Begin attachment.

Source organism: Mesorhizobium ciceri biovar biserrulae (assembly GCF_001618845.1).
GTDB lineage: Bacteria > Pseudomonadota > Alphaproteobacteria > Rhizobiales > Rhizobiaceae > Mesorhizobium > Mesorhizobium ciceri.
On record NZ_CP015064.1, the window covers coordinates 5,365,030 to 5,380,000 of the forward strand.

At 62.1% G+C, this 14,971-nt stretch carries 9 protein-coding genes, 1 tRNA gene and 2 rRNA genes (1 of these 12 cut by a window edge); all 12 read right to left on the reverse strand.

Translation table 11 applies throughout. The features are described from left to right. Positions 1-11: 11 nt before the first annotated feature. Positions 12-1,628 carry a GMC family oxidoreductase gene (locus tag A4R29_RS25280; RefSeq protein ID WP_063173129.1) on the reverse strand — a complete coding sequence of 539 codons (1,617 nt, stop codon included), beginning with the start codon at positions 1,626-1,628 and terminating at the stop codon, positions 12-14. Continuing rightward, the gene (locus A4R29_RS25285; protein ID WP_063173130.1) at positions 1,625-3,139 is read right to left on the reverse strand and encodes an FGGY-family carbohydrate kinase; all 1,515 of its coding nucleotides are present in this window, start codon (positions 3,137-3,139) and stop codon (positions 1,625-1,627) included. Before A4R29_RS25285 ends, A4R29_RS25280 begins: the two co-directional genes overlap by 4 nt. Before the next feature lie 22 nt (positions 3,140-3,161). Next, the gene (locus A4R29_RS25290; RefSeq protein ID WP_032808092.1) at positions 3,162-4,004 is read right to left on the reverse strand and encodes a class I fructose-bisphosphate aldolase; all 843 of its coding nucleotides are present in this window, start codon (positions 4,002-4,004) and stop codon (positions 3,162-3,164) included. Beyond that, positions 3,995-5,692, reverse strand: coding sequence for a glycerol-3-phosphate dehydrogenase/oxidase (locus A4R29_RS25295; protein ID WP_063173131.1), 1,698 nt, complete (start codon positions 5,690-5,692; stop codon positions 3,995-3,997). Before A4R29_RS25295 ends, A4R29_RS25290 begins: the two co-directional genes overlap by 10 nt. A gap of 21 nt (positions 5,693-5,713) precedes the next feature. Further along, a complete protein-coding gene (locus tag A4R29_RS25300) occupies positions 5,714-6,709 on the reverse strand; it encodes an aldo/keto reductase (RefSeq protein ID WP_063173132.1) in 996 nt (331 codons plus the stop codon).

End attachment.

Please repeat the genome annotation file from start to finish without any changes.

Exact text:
Source organism: Mesorhizobium ciceri biovar biserrulae (assembly GCF_001618845.1).
GTDB lineage: Bacteria > Pseudomonadota > Alphaproteobacteria > Rhizobiales > Rhizobiaceae > Mesorhizobium > Mesorhizobium ciceri.
On record NZ_CP015064.1, the window covers coordinates 5,365,030 to 5,380,000 of the forward strand.

At 62.1% G+C, this 14,971-nt stretch carries 9 protein-coding genes, 1 tRNA gene and 2 rRNA genes (1 of these 12 cut by a window edge); all 12 read right to left on the reverse strand.

Translation table 11 applies throughout. The features are described from left to right. Positions 1-11: 11 nt before the first annotated feature. Positions 12-1,628 carry a GMC family oxidoreductase gene (locus tag A4R29_RS25280; RefSeq protein ID WP_063173129.1) on the reverse strand — a complete coding sequence of 539 codons (1,617 nt, stop codon included), beginning with the start codon at positions 1,626-1,628 and terminating at the stop codon, positions 12-14. Continuing rightward, the gene (locus A4R29_RS25285; protein ID WP_063173130.1) at positions 1,625-3,139 is read right to left on the reverse strand and encodes an FGGY-family carbohydrate kinase; all 1,515 of its coding nucleotides are present in this window, start codon (positions 3,137-3,139) and stop codon (positions 1,625-1,627) included. Before A4R29_RS25285 ends, A4R29_RS25280 begins: the two co-directional genes overlap by 4 nt. Before the next feature lie 22 nt (positions 3,140-3,161). Next, the gene (locus A4R29_RS25290; RefSeq protein ID WP_032808092.1) at positions 3,162-4,004 is read right to left on the reverse strand and encodes a class I fructose-bisphosphate aldolase; all 843 of its coding nucleotides are present in this window, start codon (positions 4,002-4,004) and stop codon (positions 3,162-3,164) included. Beyond that, positions 3,995-5,692, reverse strand: coding sequence for a glycerol-3-phosphate dehydrogenase/oxidase (locus A4R29_RS25295; protein ID WP_063173131.1), 1,698 nt, complete (start codon positions 5,690-5,692; stop codon positions 3,995-3,997). Before A4R29_RS25295 ends, A4R29_RS25290 begins: the two co-directional genes overlap by 10 nt. A gap of 21 nt (positions 5,693-5,713) precedes the next feature. Further along, a complete protein-coding gene (locus tag A4R29_RS25300) occupies positions 5,714-6,709 on the reverse strand; it encodes an aldo/keto reductase (RefSeq protein ID WP_063173132.1) in 996 nt (331 codons plus the stop codon).